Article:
Asked if he knew the team needed a veteran like Freeney to help lead, but also could produce, Dimitroff concluded, “No question about it. I’ve said this time and again as well: I’m so vehemently opposed to bringing in an older player who is just a cheerleader, and he’s far from a cheerleader.”

In the trenches

Given the multitude of weapons the Falcons feature on offense, it’s easy to lose sight of the role played by their offensive line. In the Falcons’ case, a significant cause for their success in the trenches is continuity. Atlanta has started the same five linemen — tackles Jake Matthews and Ryan Schraeder, guards Chris Chester and Andy Levitre, and center Alex Mack — for all 18 games this season.

“It’s tough to keep five guys playing every snap or starting every game as an offensive line,” said Matthews, a Houston native and the sixth overall selection out of Texas A&M in 2014. “It’s hard to say, ‘We did this and that’s why no one got hurt.’ It’s worked out well for us. We just prepare well and we feel good about what we do.”

All in a name

Falcons free safety Keanu Neal displayed a sheepish grin when the subject of his first name was broached on Tuesday during media availability.

Yes, Neal was named after actor Keanu Reeves of The Matrix, Speed and John Wick fame. Reeves is a favorite of Neal’s older brother Kelly Hart. “My mom has four boys: two Cs and she had one K,” Neal said, referencing the first letter in their names. “She wanted another K.”

Falcons linebacker Deion Jones shares a similar origin story for he is named after Hall of Fame cornerback Deion Sanders, who played five seasons (1989-93) with the Falcons. Jones’ nickname, Debo, is a blend of his father Cal Jones’ two favorite players: Sanders and former Raiders RB Bo Jackson.

The juice

Quinn often talks about “bringing the juice,” so it only made sense for someone to ask him to go in depth and explain what it means to him.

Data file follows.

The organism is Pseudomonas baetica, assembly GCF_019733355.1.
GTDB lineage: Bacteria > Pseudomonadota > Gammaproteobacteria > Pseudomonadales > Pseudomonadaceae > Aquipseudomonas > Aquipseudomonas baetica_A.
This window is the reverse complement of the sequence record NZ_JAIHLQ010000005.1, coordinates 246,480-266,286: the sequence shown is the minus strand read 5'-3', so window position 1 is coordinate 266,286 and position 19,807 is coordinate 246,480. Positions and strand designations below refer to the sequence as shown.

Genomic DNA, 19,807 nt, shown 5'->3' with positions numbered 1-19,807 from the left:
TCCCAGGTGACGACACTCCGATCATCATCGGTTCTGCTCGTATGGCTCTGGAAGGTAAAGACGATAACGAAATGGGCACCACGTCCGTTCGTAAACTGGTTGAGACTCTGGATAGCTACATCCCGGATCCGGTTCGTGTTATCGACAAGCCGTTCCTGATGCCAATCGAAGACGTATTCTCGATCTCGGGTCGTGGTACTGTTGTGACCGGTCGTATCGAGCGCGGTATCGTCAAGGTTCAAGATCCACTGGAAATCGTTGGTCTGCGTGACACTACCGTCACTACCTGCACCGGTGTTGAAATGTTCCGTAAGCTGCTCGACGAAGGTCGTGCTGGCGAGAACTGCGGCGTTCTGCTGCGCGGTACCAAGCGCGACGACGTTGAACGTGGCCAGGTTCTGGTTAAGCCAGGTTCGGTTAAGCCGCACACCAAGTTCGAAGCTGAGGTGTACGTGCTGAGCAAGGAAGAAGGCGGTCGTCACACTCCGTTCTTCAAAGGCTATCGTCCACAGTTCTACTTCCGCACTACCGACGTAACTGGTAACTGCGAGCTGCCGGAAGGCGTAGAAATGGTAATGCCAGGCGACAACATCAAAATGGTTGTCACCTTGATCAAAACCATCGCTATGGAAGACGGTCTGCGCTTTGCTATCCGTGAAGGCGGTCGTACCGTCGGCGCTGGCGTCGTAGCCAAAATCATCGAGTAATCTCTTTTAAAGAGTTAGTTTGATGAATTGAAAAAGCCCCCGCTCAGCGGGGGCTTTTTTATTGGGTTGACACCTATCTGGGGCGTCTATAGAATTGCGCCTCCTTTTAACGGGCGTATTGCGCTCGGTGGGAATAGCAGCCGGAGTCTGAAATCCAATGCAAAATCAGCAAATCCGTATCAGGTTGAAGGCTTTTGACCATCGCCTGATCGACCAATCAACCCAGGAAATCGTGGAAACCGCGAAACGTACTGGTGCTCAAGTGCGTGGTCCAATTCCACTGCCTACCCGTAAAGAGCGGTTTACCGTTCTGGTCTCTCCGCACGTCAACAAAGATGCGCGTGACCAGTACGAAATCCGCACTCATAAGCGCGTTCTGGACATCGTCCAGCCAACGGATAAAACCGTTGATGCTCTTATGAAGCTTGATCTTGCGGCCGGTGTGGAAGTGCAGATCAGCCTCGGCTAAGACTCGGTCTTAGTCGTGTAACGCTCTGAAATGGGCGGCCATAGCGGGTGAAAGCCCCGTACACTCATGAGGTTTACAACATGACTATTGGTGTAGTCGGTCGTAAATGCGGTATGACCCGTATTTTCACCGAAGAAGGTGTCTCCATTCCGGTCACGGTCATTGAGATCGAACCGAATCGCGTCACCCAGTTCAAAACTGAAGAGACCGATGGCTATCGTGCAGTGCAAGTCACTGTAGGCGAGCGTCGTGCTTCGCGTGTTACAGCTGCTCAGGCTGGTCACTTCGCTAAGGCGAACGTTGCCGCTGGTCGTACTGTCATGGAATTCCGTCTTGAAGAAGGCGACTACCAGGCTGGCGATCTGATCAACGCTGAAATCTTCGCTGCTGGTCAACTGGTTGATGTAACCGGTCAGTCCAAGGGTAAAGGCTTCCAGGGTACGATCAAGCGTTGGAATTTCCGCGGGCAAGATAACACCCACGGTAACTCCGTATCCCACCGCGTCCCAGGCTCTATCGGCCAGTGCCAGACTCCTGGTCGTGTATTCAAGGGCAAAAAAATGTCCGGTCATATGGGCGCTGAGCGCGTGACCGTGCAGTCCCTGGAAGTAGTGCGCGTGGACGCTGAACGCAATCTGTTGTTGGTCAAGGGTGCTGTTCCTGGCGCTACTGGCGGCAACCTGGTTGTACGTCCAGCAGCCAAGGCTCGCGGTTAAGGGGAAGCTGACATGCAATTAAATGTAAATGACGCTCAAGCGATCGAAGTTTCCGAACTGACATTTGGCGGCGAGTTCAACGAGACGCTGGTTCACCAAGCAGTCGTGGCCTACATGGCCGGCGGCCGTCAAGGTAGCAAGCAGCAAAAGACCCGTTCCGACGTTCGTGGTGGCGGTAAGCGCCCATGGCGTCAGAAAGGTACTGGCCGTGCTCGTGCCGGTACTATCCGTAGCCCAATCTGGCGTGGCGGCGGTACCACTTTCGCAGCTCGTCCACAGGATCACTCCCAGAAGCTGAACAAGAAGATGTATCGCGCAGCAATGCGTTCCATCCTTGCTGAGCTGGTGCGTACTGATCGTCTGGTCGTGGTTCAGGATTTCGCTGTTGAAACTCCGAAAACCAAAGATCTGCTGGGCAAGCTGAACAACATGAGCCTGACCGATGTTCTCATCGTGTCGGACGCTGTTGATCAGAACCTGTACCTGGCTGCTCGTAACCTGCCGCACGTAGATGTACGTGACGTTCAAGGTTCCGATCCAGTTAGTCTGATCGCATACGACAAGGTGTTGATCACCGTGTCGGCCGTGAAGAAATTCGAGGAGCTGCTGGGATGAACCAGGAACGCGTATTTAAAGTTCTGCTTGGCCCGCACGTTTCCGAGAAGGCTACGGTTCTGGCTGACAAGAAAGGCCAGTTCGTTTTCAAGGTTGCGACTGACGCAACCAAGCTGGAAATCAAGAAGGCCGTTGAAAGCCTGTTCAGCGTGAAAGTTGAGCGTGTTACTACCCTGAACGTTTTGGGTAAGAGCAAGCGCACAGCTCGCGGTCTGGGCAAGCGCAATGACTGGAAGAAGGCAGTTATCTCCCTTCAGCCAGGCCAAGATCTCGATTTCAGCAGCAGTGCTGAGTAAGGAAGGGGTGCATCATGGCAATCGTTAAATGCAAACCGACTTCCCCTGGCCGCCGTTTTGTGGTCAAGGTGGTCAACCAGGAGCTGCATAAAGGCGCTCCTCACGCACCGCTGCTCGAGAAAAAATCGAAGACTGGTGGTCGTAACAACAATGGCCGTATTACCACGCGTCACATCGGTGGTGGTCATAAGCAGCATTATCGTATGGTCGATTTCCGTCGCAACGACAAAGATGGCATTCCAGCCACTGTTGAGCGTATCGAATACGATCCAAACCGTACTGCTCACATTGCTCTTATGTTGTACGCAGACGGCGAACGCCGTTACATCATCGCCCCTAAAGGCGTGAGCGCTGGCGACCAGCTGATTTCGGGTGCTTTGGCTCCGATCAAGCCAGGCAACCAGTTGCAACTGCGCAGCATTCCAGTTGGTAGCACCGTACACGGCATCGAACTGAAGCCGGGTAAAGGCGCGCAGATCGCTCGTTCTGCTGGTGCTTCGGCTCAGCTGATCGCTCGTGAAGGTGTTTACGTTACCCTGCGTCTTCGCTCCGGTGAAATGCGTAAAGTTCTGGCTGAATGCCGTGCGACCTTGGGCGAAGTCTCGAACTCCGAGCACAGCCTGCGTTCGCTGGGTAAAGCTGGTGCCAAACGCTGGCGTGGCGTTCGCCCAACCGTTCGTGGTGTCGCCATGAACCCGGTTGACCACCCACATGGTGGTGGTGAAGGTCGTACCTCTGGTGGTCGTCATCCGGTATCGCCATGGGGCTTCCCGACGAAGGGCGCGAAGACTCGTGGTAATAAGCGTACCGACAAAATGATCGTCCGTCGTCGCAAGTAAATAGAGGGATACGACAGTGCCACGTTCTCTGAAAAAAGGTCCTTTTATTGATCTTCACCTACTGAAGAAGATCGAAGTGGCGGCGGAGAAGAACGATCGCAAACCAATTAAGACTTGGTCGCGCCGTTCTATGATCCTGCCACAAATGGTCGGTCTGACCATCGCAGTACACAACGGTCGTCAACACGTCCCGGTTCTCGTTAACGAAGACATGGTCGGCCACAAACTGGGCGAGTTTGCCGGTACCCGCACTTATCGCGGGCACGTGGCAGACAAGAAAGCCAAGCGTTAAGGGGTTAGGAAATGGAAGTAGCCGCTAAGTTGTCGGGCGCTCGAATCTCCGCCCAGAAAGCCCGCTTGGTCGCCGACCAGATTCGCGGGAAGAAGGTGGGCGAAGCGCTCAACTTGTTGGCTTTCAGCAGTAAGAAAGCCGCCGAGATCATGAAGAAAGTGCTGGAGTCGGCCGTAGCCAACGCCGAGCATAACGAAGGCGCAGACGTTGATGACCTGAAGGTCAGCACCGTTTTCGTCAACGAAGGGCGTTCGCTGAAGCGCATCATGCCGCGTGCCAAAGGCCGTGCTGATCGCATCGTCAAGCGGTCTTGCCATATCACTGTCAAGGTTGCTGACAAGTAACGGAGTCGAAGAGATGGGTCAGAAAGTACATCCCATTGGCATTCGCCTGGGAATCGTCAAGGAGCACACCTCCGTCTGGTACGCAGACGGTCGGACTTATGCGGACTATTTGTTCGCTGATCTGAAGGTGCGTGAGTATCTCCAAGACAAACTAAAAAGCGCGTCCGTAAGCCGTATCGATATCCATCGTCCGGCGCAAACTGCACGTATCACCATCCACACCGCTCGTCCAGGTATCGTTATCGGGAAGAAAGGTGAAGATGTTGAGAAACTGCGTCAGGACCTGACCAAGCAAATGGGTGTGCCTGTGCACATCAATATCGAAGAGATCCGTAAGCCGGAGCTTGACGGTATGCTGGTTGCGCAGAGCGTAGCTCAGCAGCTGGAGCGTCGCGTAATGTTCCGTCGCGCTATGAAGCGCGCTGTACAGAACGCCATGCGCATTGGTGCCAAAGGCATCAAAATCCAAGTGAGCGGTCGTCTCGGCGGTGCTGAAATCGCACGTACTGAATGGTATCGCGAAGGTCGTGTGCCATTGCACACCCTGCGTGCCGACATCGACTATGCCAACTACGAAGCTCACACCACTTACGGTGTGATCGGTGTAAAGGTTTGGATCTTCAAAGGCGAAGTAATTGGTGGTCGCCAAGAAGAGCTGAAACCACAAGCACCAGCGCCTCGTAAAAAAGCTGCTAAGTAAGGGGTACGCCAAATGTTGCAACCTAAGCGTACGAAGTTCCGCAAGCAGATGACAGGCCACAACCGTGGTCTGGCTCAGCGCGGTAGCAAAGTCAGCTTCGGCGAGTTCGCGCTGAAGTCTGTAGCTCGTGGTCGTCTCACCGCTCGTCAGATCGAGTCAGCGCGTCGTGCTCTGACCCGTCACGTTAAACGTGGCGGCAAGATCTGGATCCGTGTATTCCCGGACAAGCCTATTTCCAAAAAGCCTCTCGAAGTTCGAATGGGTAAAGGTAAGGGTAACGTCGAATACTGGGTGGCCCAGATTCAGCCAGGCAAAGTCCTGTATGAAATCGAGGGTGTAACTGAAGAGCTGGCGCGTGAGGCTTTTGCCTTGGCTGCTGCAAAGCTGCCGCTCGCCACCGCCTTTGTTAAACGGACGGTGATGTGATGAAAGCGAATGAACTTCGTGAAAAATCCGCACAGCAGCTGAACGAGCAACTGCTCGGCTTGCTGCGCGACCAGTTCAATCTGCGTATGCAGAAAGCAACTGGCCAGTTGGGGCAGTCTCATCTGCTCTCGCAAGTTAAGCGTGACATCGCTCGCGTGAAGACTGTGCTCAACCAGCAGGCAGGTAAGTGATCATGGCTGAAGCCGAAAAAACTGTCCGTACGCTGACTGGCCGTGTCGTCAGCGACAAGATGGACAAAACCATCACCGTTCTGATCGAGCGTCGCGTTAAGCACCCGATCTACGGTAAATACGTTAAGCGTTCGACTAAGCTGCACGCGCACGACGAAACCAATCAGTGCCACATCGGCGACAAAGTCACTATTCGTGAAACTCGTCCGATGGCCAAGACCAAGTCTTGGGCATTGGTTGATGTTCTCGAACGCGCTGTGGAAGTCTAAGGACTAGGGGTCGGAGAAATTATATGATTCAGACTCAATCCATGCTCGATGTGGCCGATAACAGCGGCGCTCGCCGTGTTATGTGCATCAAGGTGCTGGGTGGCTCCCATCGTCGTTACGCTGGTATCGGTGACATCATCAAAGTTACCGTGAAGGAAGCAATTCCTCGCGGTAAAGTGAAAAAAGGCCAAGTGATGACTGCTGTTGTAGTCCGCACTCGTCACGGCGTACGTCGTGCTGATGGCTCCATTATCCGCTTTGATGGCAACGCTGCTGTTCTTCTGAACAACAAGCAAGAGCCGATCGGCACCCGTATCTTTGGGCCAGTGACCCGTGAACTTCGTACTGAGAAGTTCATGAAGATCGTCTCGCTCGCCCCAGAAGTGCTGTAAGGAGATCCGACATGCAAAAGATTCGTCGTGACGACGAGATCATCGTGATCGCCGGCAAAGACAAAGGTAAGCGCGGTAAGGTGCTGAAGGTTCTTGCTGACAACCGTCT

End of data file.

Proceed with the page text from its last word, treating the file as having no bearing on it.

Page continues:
“Bringing the juice is providing the energy for yourself, your teammates and for everybody here,” Quinn said. “Sometimes you’ve got it, and you bring somebody along. There are other days you don’t have it, and the guy next to you will help bring you along. And then there are days everybody has it, and those are the days to look out because we’re ready.

Bringing the juice is a mindset, it’s an energy. I said this the other day, we’re all here, for the players we’re here for eight hours in the day, nine hours. What do we get done in those eight or nine hours? That’s our responsibility to bring the energy, bring the learning, bring somebody with me to help get them ready. So that’s the juice.”

Injury update

Falcons C Alex Mack (ankle) and WR Julio Jones (toe) were limited in practice on Monday but remain on pace to start Super Bowl LI. Both will ramp up their participation in practice Wednesday and Thursday.

“Julio looked great,” Quinn said. “So for him to get rolling just like he did right off the bat, you could feel his intent, you could feel the energy. Alex, it was equally as important for him to get moving and for him to feel like he could participate like he could and feel comfortable.

“I was encouraged by both of them on the first day of the week for us.”